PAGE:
David Madore's WebLog: Ex ungue Leonem

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Ex ungue Leonem

I forgot to record this here two days ago, but a great man came to Earth on December 25: arguably the greatest even, who would bring eternal Light to mankind.

I refer, of course, to Isaac Newton, who was born in Woolsthorpe, Lincolnshire (prematurely) on Christmas day of 1642, and of whom Alexander Pope would write—if sarcastically:

Nature and Nature's laws lay hid in night;
God said: Let Newton be!—and all was light.

Much is sometimes made of the fact that Newton was born on the very year that Galileo Galilei died, a broken man, in his home in Arcetri (near Florence): for in many ways did Newton vindicate Galileo and prove him right; the fact may even have been perceived by Newton himself. Unfortunately, it isn't true: Galileo died on January 8 of 1642 in the Gregorian calendar, which was then used in Italy, but this would have been December 29, 1641, in the Julian calendar, which remained in use in England until September 1752, and Newton's birth date is January 4, 1643 in the Gregorian calendar (so the time is not yet ripe to celebrate it).

Furthermore, Newton himself did not care so much for physics as his genius in the field is now recognized: it seems that he considered himself a mediocre physicist, a talented alchemist, and a theologian of great genius; certainly he was a mystic of a kind. Needless to say, this is not exactly what we now think of him: this brings a new twist to his famous saying,

I do not know what I may appear to the world; but to myself I seem to have been only like a boy, playing on the seashore, and diverting myself in now and then finding a smoother pebble or a prettier shell than ordinary, whilst the great ocean of truth lay all undiscovered before me.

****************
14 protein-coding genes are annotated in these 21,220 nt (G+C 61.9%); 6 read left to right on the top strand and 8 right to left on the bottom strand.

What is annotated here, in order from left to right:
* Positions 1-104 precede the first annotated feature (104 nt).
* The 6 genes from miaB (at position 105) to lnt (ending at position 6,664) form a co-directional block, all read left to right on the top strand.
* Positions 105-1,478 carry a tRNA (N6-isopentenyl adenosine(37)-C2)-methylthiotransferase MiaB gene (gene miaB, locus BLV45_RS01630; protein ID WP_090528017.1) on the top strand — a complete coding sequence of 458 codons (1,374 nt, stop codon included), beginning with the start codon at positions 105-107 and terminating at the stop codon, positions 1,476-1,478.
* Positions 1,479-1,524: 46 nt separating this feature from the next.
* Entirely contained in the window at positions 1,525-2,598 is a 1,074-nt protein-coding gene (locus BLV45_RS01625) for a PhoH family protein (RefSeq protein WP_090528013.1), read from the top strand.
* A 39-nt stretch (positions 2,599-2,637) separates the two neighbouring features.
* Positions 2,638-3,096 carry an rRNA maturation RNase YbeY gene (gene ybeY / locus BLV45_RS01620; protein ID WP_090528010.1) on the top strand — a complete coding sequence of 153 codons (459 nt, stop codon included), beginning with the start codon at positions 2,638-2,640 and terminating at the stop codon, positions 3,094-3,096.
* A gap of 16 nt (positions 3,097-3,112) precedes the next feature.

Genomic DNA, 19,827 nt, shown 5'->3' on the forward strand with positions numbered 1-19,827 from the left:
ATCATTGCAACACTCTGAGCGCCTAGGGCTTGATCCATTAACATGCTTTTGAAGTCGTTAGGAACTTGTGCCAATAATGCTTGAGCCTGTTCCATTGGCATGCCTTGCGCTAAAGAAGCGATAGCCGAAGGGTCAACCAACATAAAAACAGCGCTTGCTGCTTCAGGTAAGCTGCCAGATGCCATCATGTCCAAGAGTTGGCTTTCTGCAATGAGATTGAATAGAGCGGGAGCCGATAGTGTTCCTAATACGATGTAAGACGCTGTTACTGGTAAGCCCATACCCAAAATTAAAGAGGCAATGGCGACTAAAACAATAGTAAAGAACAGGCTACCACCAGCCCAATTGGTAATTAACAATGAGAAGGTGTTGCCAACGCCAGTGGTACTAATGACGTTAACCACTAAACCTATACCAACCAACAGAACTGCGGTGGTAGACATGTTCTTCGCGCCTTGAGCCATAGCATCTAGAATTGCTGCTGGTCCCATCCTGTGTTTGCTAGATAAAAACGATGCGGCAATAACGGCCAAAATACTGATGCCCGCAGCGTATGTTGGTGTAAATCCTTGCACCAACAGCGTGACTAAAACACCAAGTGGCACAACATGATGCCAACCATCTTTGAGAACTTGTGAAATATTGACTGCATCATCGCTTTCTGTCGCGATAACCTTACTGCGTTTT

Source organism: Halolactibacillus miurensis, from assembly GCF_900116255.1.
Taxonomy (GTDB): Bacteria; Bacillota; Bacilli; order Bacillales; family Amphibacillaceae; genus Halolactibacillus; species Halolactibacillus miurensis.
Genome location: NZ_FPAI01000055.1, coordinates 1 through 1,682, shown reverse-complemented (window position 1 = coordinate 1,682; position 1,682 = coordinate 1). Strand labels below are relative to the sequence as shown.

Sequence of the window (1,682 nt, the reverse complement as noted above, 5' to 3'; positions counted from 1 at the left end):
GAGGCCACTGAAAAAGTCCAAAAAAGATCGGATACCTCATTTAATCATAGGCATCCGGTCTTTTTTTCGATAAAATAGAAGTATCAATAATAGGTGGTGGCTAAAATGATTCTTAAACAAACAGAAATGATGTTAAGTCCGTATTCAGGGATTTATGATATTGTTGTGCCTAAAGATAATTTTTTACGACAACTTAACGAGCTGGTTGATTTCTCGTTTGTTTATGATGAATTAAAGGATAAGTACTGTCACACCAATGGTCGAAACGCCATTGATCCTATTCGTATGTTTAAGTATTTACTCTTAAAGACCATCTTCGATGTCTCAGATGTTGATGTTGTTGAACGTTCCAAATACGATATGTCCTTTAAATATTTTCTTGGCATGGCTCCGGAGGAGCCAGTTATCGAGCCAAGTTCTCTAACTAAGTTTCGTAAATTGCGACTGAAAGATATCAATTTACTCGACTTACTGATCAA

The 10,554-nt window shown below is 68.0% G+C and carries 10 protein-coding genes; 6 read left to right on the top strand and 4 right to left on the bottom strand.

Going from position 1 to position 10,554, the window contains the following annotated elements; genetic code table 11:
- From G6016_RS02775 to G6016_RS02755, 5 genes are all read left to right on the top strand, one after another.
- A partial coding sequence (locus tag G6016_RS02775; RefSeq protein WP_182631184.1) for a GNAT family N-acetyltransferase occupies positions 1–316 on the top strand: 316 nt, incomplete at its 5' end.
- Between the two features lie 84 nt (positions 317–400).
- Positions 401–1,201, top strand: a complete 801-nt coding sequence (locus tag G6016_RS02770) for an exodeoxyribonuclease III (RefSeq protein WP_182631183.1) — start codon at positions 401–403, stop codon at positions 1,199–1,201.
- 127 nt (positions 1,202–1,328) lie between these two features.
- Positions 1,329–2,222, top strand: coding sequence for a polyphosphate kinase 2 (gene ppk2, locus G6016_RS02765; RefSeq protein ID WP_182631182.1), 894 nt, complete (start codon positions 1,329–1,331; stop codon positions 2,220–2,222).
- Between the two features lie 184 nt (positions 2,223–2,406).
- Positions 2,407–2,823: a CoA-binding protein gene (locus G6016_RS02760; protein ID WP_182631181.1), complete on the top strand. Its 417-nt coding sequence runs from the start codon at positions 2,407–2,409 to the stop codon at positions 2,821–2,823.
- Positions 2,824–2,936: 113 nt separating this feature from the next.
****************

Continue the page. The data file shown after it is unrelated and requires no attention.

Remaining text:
It is also often pointed out that Newton's celebrated inverse-square law of gravitation had been, in fact, obtained (but probably not rigorously derived) by Robert Hooke in 1672, some time before Newton. I do not propose to revisit one the bitter scientific quarrels that set the Royal Society afire, nor that which opposed Newton to Leibniz as to who discovered calculus; nor do I wish to belittle the work of Christiaan Huygens, which in many ways foreshadowed Newton's own. Yet it can be said that, undoubtedly, the Philosophiæ Naturalis Principia Mathematica (1687) remain as a major landmark in mankind's scientific history, at par with very few others (such as perhaps Darwin's Origin of Species).

In 1696, Johann Bernoulli challenged the world's most able mathematicians of the time to solve the problem of the brachystochrone (finding the curve of fastest descent between two given points under gravity; the answer is a cycloid). Besides Johann Bernoulli's own, four other solutions were proposed: by Leibniz, Guillaume de l'Hôpital (Johann Bernoulli's student), Jacob Bernoulli (Johann's brother), and Newton. Newton solved the problem on the very evening that he received it, and published his solution anonymously; however, it was immediately recognized as being his: as Johann Bernoulli put it, ex ungue Leonem (you can tell the Lion by his claw).

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